THE ENGINE

This remarkable engine was built by Wood Brothers, of Sowerby Bridge, Yorkshire, between 1886 and 1888.  It was commissioned on the 12th July 1888.  It saw continuous duty from that time to around 1905, when it was relegated to standby duty for storm water pumping.

The engine is a rotary beam engine believed to be the last engine produced by Wood Bros., and the only surviving eight column engine in situ. The twin cylinders are capable of being harnessed in serial or compound modes and have an advanced ‘cut-off’ valve gear.

The engine is constructed within its own base and eight column framework to make it independent of the building structure, except at the point where the end of the flywheel axle bearing crankshaft is supported within a cast iron frame, built into the wall of the engine house. The base casting is supported on a solid brickwork structure independent of the walls of the building.
The engine uses the double-expansion compound system, developed by Arthur Woolf around 1804, whereby the steam is first let into a high-pressure cylinder, where it is allowed to expend half its pressure before being let into the low pressure cylinder, to do further work before being condensed. This system allows for minimal fuel consumption.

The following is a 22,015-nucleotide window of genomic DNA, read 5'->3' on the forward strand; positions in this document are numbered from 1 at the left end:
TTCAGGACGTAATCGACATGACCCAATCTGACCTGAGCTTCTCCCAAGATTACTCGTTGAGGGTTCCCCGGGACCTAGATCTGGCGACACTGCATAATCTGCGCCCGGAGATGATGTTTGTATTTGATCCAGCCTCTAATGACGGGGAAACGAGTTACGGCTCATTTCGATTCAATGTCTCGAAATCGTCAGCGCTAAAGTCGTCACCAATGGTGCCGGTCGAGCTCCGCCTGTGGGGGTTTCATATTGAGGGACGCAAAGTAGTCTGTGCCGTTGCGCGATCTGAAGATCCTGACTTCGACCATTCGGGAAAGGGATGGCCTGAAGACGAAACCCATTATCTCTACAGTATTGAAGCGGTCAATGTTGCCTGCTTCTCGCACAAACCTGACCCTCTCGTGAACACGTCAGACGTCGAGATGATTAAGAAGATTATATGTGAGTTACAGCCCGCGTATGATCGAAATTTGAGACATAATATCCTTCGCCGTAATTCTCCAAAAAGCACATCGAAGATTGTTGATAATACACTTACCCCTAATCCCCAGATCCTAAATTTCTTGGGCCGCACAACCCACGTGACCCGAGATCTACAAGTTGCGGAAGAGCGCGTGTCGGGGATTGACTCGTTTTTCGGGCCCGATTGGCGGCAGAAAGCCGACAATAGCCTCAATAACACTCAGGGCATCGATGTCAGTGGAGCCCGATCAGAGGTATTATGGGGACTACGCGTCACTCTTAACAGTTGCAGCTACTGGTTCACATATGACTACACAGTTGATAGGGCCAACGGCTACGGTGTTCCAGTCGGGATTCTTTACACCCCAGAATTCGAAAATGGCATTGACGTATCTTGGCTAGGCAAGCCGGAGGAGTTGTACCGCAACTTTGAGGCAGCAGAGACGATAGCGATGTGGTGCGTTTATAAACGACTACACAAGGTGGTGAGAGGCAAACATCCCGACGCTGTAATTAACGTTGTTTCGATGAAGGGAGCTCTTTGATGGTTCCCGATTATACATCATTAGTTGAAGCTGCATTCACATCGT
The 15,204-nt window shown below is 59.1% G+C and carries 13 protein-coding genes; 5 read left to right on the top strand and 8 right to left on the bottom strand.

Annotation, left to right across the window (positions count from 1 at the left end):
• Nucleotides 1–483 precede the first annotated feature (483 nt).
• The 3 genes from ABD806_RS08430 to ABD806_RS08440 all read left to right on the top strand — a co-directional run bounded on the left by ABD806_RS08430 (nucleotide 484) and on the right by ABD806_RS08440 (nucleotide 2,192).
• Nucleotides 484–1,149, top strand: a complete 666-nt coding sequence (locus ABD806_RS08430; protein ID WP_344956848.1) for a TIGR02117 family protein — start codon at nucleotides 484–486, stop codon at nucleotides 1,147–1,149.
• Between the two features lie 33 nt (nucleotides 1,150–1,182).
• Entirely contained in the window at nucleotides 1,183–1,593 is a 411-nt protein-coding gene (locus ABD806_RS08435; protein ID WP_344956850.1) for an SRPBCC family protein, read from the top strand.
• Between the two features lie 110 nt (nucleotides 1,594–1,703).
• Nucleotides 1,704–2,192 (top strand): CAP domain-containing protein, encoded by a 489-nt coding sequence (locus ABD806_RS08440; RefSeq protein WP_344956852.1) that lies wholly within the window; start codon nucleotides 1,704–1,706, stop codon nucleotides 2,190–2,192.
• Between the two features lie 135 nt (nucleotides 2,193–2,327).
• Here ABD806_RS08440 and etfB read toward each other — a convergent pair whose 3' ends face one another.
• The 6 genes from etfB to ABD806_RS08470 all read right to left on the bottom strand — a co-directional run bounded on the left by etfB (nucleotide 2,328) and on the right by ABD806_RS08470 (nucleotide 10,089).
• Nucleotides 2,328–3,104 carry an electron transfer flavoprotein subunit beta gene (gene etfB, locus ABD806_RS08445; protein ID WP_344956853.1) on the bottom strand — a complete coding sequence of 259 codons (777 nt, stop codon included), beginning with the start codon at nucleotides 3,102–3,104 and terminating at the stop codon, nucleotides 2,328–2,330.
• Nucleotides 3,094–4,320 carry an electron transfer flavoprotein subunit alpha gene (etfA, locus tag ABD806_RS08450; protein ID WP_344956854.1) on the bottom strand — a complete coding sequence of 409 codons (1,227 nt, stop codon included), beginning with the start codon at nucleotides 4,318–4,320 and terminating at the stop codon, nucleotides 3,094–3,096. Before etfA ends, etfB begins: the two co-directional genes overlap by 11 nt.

The engine is rated at one-hundred horsepower and drives two pumps, of the plunger type. Each pump was capable of moving two million gallons-per-day, when the engine was running at sixteen revolutions per minute. The pumps are each twenty-six inches diameter and fifty-one inch stroke.

The eight supporting columns are of the Doric style, in hollow cast-iron, and the general design of decoration to the structure, notably the use of the acanthus leaf motif, follows the "only the best" attitude of the Local Councils and industrial designers of the day.
The flywheel is twenty-seven feet in diameter and weighs approximately seventeen tons. The spokes are of solid cast iron and the rim is of hollow section.

Each cylinder piston rod is joined by a series of interconnected moving rods to the fixed engine framework, forming a parallel motion to the beam. This parallel motion linkage, invented by James Watt in 1784, converts the curvilinear motion of the beam into straight-line motion.

The beam itself stands 17 feet above floor level and is almost 21 feet in length. It pivots on two huge bearings that are lubricated by small oil reservoirs above, as are all the bearings attached to the beam. The flywheel bearings and those driving the valve timing gear shafts are lubricated by the small self-feeding glass reservoirs.
When used to pump sewage, the engine consumed some four hundredweight (200 kilos) of coal per hour. There were two driver/mechanics to operate the engine who lived in two cottages on the site, tied to their employment.

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